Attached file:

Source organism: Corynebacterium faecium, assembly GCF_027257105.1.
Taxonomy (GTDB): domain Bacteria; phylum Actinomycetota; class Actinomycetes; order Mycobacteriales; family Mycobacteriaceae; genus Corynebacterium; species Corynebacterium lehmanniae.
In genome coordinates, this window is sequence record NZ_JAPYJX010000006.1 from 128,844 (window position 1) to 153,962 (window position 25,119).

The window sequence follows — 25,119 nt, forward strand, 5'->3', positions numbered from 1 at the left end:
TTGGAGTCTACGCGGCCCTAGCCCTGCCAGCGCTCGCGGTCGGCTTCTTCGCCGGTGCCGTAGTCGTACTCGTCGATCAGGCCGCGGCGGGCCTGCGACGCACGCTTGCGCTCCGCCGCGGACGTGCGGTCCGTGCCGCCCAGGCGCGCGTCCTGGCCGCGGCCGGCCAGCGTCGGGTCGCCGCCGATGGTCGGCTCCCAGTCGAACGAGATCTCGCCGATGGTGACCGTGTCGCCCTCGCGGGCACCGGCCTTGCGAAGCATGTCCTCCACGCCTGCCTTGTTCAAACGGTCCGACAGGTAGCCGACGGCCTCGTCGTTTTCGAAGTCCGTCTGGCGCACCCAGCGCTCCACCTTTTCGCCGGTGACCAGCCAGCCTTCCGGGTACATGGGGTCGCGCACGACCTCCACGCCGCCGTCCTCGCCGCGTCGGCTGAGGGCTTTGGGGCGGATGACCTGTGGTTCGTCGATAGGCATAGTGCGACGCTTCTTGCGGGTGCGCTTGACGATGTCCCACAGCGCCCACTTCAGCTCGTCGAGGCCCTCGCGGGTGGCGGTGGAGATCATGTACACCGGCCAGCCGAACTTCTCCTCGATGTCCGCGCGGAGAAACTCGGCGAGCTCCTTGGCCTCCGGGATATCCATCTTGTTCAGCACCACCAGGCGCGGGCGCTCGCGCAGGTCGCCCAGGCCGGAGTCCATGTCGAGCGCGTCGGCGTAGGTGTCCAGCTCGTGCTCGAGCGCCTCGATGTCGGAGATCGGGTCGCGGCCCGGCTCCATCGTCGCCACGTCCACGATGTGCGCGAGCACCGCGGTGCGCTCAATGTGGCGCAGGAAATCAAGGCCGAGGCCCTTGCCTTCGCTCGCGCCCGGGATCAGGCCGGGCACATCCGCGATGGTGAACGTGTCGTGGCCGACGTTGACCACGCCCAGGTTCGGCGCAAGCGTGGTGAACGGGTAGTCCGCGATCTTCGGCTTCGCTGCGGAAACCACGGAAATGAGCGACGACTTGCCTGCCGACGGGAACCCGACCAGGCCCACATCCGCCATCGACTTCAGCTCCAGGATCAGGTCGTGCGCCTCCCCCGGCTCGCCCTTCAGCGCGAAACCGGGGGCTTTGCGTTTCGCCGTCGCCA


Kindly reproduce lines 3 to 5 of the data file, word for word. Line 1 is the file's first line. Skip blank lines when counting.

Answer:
In genome coordinates, this window is sequence record NZ_JAPYJX010000006.1 from 128,844 (window position 1) to 153,962 (window position 25,119).

The window sequence follows — 25,119 nt, forward strand, 5'->3', positions numbered from 1 at the left end:
TTGGAGTCTACGCGGCCCTAGCCCTGCCAGCGCTCGCGGTCGGCTTCTTCGCCGGTGCCGTAGTCGTACTCGTCGATCAGGCCGCGGCGGGCCTGCGACGCACGCTTGCGCTCCGCCGCGGACGTGCGGTCCGTGCCGCCCAGGCGCGCGTCCTGGCCGCGGCCGGCCAGCGTCGGGTCGCCGCCGATGGTCGGCTCCCAGTCGAACGAGATCTCGCCGATGGTGACCGTGTCGCCCTCGCGGGCACCGGCCTTGCGAAGCATGTCCTCCACGCCTGCCTTGTTCAAACGGTCCGACAGGTAGCCGACGGCCTCGTCGTTTTCGAAGTCCGTCTGGCGCACCCAGCGCTCCACCTTTTCGCCGGTGACCAGCCAGCCTTCCGGGTACATGGGGTCGCGCACGACCTCCACGCCGCCGTCCTCGCCGCGTCGGCTGAGGGCTTTGGGGCGGATGACCTGTGGTTCGTCGATAGGCATAGTGCGACGCTTCTTGCGGGTGCGCTTGACGATGTCCCACAGCGCCCACTTCAGCTCGTCGAGGCCCTCGCGGGTGGCGGTGGAGATCATGTACACCGGCCAGCCGAACTTCTCCTCGATGTCCGCGCGGAGAAACTCGGCGAGCTCCTTGGCCTCCGGGATATCCATCTTGTTCAGCACCACCAGGCGCGGGCGCTCGCGCAGGTCGCCCAGGCCGGAGTCCATGTCGAGCGCGTCGGCGTAGGTGTCCAGCTCGTGCTCGAGCGCCTCGATGTCGGAGATCGGGTCGCGGCCCGGCTCCATCGTCGCCACGTCCACGATGTGCGCGAGCACCGCGGTGCGCTCAATGTGGCGCAGGAAATCAAGGCCGAGGCCCTTGCCTTCGCTCGCGCCCGGGATCAGGCCGGGCACATCCGCGATGGTGAACGTGTCGTGGCCGACGTTGACCACGCCCAGGTTCGGCGCAAGCGTGGTGAACGGGTAGTCCGCGATCTTCGGCTTCGCTGCGGAAACCACGGAAATGAGCGACGACTTGCCTGCCGACGGGAACCCGACCAGGCCCACATCCGCCATCGACTTCAGCTCCAGGATCAGGTCGTGCGCCTCCCCCGGCTCGCCCTTCAGCGCGAAACCGGGGGCTTTGCGTTTCGCCGTCGCCA